Pakistani Women in Tech: Meet Engr. Dr. Shehla Saleem, Role Model, Wifi Engineer at Apple, California
Women Engineers Pakistan had the chance to speak to the amazing Engr. Dr. Shehla Saleem, a truly inspiring role model for Pakistani women in STEM fields, and in general as well. Shehla completed her engineering degree from Military College of Signals, NUST and followed her dream to complete a PhD from the prestigious University of Illinois at Urbana-Champaign, USA. And she didn't stop, reaching all the way to work at Apple, California where she works in Wifi Engineering!! A true role mode, Shehla rose against all challenges to become the face of talented Pakistani women everywhere in the world. One question many women face during the progress of their career and education is how would they ensure a "work-life balance"? Dr. Shehla is a shining example of having done a phenomenal job at just that, and we think you should read on and be just as inspired as we are!
"Being the youngest of four sisters and a brother, I grew up in a big, busy family. A lot of my motivation to do well came from seeing how hard my parents worked every single day to provide for us. Each time any of us did well at school or elsewhere, I could see a unique sense of joy and pride in my parents’ eyes and I would resolve to always make them feel that way.
I was always taught that we must try to be good at whatever comes our way. Our approach to problems in life can be influenced significantly by how we learn to handle stress, success as well as boredom and failure from a young age. I enjoyed most subjects at school but when I found something disinteresting, rather than complain, I’d try to identify exactly what I didn’t enjoy about it. Thinking this way helps you learn what excites you and what your strengths are, and gives you clarity and conviction when you’re in a position to actually choose your path.
I chose engineering because I found mathematical topics stimulating and challenging. However, at the time, engineering was still a very “male-dominated” path in Pakistan and people had doubts regarding the place of women in that field. Rather than be deterred by it, I took it as an opportunity to change a widely held perception and I feel humbled at having played my small part in doing just that. I graduated at the top of my undergraduate engineering class and was the first girl to do that. For some, it was hard to accept that a girl engineer was finishing ahead of all the males, but I am thankful for the many more supporting and encouraging voices. The struggle didn’t end with graduation though. I was once employed at a telecom company in Islamabad that did not have a women’s restroom in their whole office space. I am glad that I had the courage to bring it to their attention and have them create a safe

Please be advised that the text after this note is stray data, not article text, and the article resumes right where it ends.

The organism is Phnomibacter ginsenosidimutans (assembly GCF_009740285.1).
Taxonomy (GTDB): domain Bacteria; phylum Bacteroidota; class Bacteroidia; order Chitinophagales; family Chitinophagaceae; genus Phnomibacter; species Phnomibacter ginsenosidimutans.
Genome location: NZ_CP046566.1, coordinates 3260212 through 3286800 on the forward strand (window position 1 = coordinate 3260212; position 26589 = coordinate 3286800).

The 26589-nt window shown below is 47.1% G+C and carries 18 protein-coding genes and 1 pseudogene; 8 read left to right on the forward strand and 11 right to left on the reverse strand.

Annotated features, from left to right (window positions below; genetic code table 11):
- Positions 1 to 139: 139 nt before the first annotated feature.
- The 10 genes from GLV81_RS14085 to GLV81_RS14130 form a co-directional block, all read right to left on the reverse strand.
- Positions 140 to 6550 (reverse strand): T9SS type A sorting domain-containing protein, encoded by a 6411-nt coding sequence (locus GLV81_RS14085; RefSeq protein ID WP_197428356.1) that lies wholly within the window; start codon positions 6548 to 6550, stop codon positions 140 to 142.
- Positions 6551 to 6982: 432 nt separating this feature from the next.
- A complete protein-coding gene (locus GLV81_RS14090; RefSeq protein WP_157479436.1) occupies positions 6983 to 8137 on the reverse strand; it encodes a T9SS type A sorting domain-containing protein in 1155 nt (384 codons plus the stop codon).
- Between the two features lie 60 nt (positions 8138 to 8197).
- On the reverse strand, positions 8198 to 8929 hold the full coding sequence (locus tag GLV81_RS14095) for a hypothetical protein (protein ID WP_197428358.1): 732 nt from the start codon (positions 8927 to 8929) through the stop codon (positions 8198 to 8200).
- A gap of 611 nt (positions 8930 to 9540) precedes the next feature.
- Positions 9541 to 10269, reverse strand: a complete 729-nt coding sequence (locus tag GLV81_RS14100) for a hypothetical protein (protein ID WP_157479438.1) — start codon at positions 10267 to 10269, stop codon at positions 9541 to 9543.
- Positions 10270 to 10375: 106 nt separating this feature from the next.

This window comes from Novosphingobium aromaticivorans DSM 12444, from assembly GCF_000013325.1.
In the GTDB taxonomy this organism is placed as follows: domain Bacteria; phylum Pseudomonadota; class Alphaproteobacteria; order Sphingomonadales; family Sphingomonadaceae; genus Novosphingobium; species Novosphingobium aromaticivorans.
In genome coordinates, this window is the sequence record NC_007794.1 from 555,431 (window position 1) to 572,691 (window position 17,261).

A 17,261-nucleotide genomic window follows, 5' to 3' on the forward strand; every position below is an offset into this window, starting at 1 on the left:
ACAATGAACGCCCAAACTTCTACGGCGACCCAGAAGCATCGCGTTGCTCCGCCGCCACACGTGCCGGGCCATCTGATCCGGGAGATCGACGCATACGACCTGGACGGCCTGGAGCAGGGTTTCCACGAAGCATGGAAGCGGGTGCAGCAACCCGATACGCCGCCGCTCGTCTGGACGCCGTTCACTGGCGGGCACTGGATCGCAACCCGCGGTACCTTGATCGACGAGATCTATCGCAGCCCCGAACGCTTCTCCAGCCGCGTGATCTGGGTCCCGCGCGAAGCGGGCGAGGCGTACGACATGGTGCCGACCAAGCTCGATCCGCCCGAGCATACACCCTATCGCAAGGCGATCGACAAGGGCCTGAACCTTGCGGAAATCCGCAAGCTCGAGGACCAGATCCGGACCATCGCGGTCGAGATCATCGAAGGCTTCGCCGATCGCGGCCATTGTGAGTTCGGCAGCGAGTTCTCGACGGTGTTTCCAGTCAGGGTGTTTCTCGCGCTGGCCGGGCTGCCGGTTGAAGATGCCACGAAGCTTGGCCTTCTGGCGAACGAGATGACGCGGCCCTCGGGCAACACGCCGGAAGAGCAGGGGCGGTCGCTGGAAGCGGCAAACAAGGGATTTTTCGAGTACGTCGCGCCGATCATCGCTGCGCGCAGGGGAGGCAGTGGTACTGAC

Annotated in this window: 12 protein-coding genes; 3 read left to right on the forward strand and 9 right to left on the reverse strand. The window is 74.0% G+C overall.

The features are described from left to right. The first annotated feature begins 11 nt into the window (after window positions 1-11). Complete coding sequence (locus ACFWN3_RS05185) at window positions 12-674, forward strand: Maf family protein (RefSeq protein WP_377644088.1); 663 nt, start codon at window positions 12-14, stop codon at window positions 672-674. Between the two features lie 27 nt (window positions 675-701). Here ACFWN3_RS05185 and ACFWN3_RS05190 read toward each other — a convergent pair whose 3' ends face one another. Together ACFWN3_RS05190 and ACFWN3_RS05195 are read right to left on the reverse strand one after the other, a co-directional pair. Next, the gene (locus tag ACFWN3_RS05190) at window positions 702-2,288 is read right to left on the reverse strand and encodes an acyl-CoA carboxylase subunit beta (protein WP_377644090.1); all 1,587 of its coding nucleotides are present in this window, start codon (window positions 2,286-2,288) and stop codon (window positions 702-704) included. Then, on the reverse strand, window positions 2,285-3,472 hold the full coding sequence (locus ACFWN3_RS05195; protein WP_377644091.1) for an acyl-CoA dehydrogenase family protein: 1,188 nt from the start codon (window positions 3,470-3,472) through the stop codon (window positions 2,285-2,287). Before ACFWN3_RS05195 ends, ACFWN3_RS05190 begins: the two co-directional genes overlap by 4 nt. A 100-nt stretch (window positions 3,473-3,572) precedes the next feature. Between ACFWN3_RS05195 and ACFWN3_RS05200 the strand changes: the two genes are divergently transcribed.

and healthy work environment where both men and women can thrive professionally.
I do not subscribe to the idea of having one or even a couple role models. I believe that everyone who crosses our path in life, offers a new lesson, a new perspective, and we are essentially a weighted combination of all of those lessons. I have many role models, some taught me kindness, some humility, others taught me resilience and bouncing back from failure. If I were to choose one character trait, that can make a superior contribution to success, I would call on “grit” and the idea of not giving up, but at the same time, knowing when to walk away.
I believe in the power of collaboration, sharing of ideas and building meaningful relationships. I try to take initiative and raise my voice wherever I find it can be useful. It helps being thorough, because it gives you the right amount of confidence that you can be assertive without being combative. I had two kids during my PhD and their father and I were equal partners in everything related to our children. I believe girls must be sure of their rights and abilities and be prepared to stand-up against the status-quo to make sure they are neither silenced nor denied their rights. I would end by saying that while I strongly believe that ambition to succeed professionally is a noble pursuit, we must also feed our ‘human’ side all along. Find a cause that matters to us and commit to it, stand-by for family and friends, and always be willing to lend a helping hand. In my work-life, I go through periods of high-stress but that human connection gives me the support I need to keep going and see things through. Life is all about finding joys in the middle of any amount of chaos."
Who inspired you to STEM forward?
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